Perez had three hits off Verlander, including a homer, and drove in three runs as the Kansas City Royals beat the Detroit Tigers 5-1 Tuesday night.
Perez is now hitting .474 (18-for-38) in his career against Verlander.
“He’s a great pitcher, and I don’t know any secret,” Perez said. “I’m just up there trying to do my job and he’s trying to do his job. Today he left a couple fastballs up, and I was able to hit them.”
Verlander (1-4) struggled in his ninth start of the season, allowing five runs on 10 hits in seven innings. He didn’t walk a batter for a career-best third straight start, but the Tigers are now 1-8 in his outings this year.
The game was overshadowed by an afternoon announcement that Dave Dombrowski was being replaced as Detroit’s general manager by his top assistant, Al Avila. In 14 years with the Tigers, Dombrowski took one of the worst franchises in the game and took it to six postseason appearances including World Series losses in 2006 and 2012.
Detroit came into the season looking for a fifth straight AL Central title, but now trail the Royals by 12 1/2 games.
“It is strange to come here and see some of their big guys gone and then to hear about Dave Dombrowski,” said Eric Hosmer, who scored twice, both on Perez RBIs. “That has to be really tough for them, especially after the last few years.”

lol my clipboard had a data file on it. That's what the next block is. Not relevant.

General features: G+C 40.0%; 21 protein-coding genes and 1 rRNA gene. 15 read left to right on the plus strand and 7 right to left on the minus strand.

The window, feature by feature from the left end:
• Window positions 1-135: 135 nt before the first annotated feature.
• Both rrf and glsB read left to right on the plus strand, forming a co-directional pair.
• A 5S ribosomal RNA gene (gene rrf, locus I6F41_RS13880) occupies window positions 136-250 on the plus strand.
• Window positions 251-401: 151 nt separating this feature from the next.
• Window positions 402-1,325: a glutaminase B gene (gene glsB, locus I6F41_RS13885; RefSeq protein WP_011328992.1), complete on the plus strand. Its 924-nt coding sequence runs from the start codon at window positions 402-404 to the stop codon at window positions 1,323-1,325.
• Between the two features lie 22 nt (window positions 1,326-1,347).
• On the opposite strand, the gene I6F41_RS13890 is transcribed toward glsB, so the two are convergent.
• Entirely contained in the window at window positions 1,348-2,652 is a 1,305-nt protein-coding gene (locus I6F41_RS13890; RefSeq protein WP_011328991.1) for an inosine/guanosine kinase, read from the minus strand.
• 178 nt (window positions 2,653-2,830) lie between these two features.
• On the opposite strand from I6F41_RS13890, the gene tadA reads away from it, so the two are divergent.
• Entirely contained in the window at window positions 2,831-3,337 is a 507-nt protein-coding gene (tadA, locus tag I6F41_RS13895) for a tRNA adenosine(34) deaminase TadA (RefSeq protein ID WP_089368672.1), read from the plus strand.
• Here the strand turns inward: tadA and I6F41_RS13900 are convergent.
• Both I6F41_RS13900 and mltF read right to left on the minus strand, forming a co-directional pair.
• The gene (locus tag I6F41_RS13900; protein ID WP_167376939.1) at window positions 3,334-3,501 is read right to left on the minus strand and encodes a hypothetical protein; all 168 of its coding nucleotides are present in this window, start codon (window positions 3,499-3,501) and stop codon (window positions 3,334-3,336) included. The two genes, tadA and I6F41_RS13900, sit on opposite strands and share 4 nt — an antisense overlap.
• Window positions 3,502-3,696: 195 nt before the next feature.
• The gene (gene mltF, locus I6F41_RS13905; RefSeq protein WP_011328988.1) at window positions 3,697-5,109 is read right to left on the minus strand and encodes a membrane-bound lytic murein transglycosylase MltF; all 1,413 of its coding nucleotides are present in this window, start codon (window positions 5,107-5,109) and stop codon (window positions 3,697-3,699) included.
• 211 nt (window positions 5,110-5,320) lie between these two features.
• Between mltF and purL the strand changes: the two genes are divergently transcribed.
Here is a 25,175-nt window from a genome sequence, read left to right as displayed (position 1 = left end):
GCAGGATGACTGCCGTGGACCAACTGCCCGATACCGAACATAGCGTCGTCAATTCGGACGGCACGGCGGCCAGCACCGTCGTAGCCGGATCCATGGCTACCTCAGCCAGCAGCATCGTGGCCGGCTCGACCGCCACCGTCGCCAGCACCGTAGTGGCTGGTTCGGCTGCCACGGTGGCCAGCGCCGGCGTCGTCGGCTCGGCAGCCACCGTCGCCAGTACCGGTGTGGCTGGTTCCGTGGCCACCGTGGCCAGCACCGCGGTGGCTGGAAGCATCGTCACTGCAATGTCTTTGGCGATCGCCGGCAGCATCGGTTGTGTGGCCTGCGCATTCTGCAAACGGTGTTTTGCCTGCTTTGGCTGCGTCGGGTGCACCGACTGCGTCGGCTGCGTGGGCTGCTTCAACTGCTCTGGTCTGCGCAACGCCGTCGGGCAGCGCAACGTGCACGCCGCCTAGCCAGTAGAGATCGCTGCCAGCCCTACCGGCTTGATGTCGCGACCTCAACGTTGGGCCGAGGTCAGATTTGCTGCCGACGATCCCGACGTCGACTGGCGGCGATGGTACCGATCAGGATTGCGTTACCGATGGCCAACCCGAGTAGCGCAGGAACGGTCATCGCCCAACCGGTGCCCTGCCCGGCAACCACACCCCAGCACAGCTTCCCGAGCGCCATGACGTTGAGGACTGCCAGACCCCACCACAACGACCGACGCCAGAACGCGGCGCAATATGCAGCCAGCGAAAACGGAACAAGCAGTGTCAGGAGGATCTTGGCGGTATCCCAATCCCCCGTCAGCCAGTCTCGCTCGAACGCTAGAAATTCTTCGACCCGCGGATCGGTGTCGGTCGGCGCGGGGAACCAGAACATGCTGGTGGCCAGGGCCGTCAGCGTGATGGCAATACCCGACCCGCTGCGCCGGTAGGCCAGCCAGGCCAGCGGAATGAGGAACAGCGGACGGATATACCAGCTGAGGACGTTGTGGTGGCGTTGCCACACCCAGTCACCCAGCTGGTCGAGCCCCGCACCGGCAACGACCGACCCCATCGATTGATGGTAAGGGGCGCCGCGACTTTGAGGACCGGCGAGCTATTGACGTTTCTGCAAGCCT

Danny Duffy (5-5) allowed one run on five hits and four walks in seven innings, only striking out two.
“Danny was outstanding tonight,” Royals manager Ned Yost said. ”
After Perez drove in Kansas City’s first three runs, former Tiger Omar Infante doubled to lead off the fifth, took third on Alcides Escobar’s sacrifice fly and scored on Ben Zobrist’s sacrifice fly to deep right.
Detroit loaded the bases with one out in their half of the fifth, but Anthony Gose grounded into a force at the plate and Rajai Davis popped out.